Top UK diplomat has harsh words for Trump gov’t
Leaked diplomatic cables published Sunday in a British newspaper reveal that Britain’s ambassador to the United States described President Donald Trump’s administration as deeply divided, incompetent and unlikely to show meaningful improvement while grappling with international problems.
The memos containing highly negative comments from Ambassador Kim Darroch provided a rare candid look at how a senior British diplomat views the government of Britain’s closest and most important ally.
“We don’t really believe this administration is going to become substantially more normal, less dysfunctional, less unpredictable, less faction, riven, less diplomatically clumsy and inept,” Darroch wrote in one of the documents published in The Mail on Sunday newspaper.
The United States and the United Kingdom enjoy what each describe as a “special relationship” that has held strong since World War II. But the ambassador’s assessment indicated deep unease with Trump’s foreign policies, which have broken with Britain’s on-key issues such as climate change and preventing Iran from developing nuclear weapons.
Britain’s Foreign Office did not challenge the authenticity of the leaked documents, which covered the period of 2017 to the present. It called the leak “mischievous behaviour” and said that the public expects diplomats to provide honest assessments of the politics in the countries where they are posted.
Justice Secretary David Gauke called the leak “disgraceful”, but said that Britain “should expect our ambassadors to tell the truth, as they see it”.
The memos also characterised Trump’s policy on Iran as “incoherent, chaotic”. Trump has frustrated European allies by withdrawing the United States from a complex deal designed to prevent Tehran from obtaining nuclear weapons and has seemed, in recent weeks, to be on the verge of armed conflict with Iran.
The ambassador said that he did not believe Trump’s public explanation for calling off a planned military strike against Iran last month.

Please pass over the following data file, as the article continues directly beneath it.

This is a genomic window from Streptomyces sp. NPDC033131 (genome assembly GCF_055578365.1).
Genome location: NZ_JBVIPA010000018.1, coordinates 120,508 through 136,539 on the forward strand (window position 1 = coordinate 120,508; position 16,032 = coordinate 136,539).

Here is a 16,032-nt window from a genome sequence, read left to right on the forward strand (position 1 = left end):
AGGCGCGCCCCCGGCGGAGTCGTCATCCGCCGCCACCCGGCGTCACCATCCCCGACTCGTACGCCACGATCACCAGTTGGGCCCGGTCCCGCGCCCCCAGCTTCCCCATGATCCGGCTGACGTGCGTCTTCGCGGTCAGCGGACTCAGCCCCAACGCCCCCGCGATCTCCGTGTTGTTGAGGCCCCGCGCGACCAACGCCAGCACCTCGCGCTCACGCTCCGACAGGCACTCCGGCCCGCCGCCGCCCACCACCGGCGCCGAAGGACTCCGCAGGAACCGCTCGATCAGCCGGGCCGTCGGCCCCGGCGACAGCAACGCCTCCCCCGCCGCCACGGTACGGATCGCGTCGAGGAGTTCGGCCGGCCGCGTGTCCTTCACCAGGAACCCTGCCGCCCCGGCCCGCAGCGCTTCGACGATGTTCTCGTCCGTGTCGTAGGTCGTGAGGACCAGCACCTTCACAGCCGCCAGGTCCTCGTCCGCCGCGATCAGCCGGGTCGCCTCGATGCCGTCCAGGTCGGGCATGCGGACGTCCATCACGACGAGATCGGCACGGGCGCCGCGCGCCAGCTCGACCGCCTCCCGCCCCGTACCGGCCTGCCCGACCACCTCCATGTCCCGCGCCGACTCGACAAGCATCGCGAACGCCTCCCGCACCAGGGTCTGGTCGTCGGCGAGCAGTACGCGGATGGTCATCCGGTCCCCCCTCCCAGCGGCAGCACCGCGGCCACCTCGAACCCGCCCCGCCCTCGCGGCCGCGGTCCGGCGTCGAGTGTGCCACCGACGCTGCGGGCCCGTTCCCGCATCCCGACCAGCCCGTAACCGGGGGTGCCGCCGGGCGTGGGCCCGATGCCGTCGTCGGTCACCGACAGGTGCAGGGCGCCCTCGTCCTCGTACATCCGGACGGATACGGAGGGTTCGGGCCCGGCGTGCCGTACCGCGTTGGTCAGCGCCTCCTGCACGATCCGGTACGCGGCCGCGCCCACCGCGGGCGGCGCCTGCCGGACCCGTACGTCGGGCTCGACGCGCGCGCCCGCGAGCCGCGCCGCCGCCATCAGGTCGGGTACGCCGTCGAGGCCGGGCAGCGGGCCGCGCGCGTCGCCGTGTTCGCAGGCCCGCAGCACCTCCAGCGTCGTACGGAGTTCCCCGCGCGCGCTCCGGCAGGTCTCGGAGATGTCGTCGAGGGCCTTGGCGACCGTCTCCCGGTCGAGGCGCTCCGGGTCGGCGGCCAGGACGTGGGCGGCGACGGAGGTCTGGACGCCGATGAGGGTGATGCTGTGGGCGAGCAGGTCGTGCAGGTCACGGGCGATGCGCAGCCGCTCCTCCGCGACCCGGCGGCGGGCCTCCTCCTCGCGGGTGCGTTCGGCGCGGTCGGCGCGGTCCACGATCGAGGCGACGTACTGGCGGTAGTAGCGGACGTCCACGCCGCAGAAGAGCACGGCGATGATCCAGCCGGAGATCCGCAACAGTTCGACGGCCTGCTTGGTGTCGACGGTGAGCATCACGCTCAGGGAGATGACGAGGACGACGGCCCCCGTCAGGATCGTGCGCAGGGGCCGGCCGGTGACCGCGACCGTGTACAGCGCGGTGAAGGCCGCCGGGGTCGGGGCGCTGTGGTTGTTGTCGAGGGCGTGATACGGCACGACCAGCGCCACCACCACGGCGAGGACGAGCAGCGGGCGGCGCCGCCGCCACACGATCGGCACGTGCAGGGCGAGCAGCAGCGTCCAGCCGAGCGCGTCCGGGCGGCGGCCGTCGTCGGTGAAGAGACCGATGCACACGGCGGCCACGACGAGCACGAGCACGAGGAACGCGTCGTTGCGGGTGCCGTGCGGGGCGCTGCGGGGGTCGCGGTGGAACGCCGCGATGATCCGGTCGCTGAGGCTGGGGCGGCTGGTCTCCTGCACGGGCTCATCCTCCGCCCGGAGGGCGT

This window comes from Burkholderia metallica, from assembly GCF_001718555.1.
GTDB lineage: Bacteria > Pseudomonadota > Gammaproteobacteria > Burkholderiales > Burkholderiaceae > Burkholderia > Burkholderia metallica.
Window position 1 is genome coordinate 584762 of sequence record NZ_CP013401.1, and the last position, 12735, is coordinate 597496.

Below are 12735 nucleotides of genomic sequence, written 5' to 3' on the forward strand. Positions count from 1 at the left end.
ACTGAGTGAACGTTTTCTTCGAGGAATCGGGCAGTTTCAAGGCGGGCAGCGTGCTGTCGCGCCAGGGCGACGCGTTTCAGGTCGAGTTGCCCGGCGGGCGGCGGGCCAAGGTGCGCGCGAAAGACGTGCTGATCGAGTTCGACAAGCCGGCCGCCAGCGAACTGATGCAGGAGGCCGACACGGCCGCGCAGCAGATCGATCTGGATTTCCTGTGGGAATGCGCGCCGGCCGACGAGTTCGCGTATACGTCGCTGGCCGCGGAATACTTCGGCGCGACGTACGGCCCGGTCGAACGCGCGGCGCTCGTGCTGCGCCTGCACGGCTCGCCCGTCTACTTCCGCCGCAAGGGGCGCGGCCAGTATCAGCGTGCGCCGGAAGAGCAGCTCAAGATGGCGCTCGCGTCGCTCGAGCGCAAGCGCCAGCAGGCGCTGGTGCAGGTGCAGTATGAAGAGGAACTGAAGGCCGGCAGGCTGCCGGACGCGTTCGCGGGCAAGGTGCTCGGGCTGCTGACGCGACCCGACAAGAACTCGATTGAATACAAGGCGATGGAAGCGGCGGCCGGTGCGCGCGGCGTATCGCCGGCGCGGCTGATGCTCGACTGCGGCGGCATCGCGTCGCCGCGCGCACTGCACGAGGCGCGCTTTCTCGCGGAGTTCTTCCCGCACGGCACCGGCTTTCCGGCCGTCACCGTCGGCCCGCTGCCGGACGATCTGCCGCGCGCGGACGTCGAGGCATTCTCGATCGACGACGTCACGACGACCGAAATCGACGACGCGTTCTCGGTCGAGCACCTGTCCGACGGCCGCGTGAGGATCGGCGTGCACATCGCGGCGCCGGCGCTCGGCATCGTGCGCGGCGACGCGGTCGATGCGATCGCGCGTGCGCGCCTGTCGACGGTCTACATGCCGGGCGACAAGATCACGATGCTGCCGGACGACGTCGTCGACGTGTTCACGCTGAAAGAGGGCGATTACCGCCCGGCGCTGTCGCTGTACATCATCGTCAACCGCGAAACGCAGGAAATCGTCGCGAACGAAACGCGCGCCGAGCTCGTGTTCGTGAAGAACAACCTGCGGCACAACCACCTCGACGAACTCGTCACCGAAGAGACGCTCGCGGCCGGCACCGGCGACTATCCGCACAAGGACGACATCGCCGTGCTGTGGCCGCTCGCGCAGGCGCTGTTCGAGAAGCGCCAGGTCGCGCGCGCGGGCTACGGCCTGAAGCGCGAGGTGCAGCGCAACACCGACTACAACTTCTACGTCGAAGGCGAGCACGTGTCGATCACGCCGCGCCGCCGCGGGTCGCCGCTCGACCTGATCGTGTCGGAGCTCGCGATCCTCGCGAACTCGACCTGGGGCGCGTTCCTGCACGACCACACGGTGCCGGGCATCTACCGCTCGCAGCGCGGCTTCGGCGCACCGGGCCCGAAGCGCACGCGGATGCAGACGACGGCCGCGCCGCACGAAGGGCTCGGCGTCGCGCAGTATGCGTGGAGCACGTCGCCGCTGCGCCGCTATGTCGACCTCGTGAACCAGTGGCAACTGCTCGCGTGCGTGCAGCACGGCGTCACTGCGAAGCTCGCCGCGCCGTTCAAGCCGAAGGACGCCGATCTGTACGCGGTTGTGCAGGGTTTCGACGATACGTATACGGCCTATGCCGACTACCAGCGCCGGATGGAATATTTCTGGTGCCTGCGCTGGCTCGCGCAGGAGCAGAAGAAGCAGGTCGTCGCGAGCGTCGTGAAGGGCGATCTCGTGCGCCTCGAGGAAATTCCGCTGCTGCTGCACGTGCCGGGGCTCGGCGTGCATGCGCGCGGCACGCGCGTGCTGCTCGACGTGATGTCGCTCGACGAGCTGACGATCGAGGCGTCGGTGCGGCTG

Darroch said that there are doubts about whether the White House “will ever look competent” and that the only way to communicate with the president is by being simple and blunt.
He said that while Trump had been “dazzled” by British pageantry on a state visit hosted by Queen Elizabeth II in June, the successful visit would not lead to a fundamental shift in Trump’s priorities.
“This is still the land of America First,” he wrote.
Former British Foreign Secretary Malcolm Rifkind said that the contents of the leaked cables were not surprising or troublesome, but that he was concerned that such a large cache of embassy documents had been made available to the newspaper.
“I’m not remotely concerned by what the ambassador said,” Rifkind said. “He was doing his job properly and, for the most part, I agreed with his comments.”
Since the memos and telegrams dated back only to 2017, “not that many people will have had access to all the documents, and that might help them trace who was responsible,” he said.
Darroch’s views may lead to some awkwardness, especially since Trump said shortly after his election in 2016 that Brexiteer Nigel Farage would make an excellent British ambassador to the United States.
Trump has not hesitated to inject himself into Britain’s political fray, repeatedly criticising Prime Minister Theresa May’s Brexit negotiating strategy and praising both Farage and former Foreign Secretary Boris Johnson, a strong contender to become the next prime minister.